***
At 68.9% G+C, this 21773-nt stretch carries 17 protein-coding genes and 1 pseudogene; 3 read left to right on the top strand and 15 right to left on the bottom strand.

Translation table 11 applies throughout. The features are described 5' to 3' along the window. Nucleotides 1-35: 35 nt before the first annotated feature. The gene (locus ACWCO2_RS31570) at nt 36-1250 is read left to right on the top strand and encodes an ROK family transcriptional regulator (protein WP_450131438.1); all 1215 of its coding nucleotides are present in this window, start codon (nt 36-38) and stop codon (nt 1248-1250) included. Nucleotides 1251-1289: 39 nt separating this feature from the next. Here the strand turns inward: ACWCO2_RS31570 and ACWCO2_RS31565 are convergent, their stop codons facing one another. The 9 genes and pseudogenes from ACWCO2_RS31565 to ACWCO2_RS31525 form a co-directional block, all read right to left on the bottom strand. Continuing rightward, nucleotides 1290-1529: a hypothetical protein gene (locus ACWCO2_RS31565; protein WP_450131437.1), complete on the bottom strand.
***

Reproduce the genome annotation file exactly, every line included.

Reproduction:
At 68.9% G+C, this 21773-nt stretch carries 17 protein-coding genes and 1 pseudogene; 3 read left to right on the top strand and 15 right to left on the bottom strand.

Translation table 11 applies throughout. The features are described 5' to 3' along the window. Nucleotides 1-35: 35 nt before the first annotated feature. The gene (locus ACWCO2_RS31570) at nt 36-1250 is read left to right on the top strand and encodes an ROK family transcriptional regulator (protein WP_450131438.1); all 1215 of its coding nucleotides are present in this window, start codon (nt 36-38) and stop codon (nt 1248-1250) included. Nucleotides 1251-1289: 39 nt separating this feature from the next. Here the strand turns inward: ACWCO2_RS31570 and ACWCO2_RS31565 are convergent, their stop codons facing one another. The 9 genes and pseudogenes from ACWCO2_RS31565 to ACWCO2_RS31525 form a co-directional block, all read right to left on the bottom strand. Continuing rightward, nucleotides 1290-1529: a hypothetical protein gene (locus ACWCO2_RS31565; protein WP_450131437.1), complete on the bottom strand.